The Boys & Girls Club will continue to use its current building as construction of a road takes place nearby. (Lee Talbert/Johnson City Press)
The Boys & Girls Club of Johnson City Washington County is preparing to ride out the construction of the new Lark Street Extension in place and expecting to come out of the road work with its three sports fields significantly improved.
Even as the state Department of Transportation continues its review of Johnson City’s plans for the new connector road between North State of Franklin Road and West Market Street, Robin Crumley, the club’s executive director, said it has been advised work to move one of its two T-ball fields out of the path of the new road and to reconfigure and improve both fields is expected to begin at the end of the season in late June.
The plan, which calls for the road to be built along the western edge of the club’s campus between its ball fields and a neighboring electric power station, will also require the club’s football field to be repositioned about 15 feet east of its current location.
With the relocation of the football field, Crumley said the city plans to rebuild the field to regulation size, a first for the club, and to construct new bleachers, relocate the field’s club house and scoreboard and replace all its light poles.
The club has been told construction on the new football field will begin in October or November after the close of its fall football season.
At the club’s request, Crumley said fencing will be put in place between the ball fields and the new Lark Street Extension to ensure the safety of the youth league ball players, the club members and the many adults and children who attend games on the campus.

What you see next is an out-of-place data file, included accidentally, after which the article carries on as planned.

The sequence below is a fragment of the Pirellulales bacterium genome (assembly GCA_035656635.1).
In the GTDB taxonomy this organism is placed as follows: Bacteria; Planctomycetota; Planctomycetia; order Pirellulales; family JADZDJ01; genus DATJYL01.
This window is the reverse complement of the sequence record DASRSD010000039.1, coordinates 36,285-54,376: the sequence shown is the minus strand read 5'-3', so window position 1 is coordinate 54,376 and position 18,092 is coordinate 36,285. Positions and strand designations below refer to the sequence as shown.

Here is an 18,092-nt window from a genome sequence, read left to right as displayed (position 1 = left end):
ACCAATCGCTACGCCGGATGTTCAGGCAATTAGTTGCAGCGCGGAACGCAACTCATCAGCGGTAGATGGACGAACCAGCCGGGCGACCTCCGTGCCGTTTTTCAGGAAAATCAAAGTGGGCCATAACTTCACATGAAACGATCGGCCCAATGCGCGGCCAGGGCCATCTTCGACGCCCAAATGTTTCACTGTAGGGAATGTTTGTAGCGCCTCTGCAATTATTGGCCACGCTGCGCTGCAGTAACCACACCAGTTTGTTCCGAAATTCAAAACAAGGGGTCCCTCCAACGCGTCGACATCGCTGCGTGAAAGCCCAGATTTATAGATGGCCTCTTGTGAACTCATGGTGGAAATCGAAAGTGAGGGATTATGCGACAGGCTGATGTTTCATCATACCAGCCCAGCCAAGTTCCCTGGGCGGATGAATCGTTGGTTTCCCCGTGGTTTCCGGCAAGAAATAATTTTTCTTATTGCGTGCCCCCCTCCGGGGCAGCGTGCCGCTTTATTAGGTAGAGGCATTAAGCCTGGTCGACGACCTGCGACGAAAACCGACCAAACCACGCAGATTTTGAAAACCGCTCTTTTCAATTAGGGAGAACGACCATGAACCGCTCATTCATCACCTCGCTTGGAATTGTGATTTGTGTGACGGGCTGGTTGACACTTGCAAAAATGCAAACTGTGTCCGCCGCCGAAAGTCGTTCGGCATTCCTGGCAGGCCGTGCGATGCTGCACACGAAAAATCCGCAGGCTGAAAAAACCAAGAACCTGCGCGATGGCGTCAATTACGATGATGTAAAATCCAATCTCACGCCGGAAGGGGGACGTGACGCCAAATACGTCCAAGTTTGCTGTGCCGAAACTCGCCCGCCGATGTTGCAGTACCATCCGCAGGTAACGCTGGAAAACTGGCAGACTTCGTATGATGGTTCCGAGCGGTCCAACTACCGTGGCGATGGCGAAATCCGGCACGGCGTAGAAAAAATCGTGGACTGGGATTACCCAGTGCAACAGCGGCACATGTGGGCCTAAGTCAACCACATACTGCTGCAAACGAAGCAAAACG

According to Crumley, a previous proposal for a land swap between the city, the club and Traco manufacturing that would have allowed the club to relocate to larger facility off Princeton Road was taken off of the table because of the city’s proposed use of two other buildings on the Traco property that would have put the young club members in close proximity to heavy equipment.
“We didn’t think that would be good for our kids and the club was not interested in that,” Crumley said. “We were interested in their property but not at this time.
“We’re staying in place but we are out of space at this building and we are constantly looking for any potential, better satellites or sites. The kicker is we want to have enough space for our kids to be inside and outside and we are still pursuing other options.”
In addition to a potential move to a new location, the club has also considered renovating and expanding its current building upward or outward to increase its capacity to serve more children.
Both options have been estimated at approximately $2 million and will require a major capital campaign, Crumley said.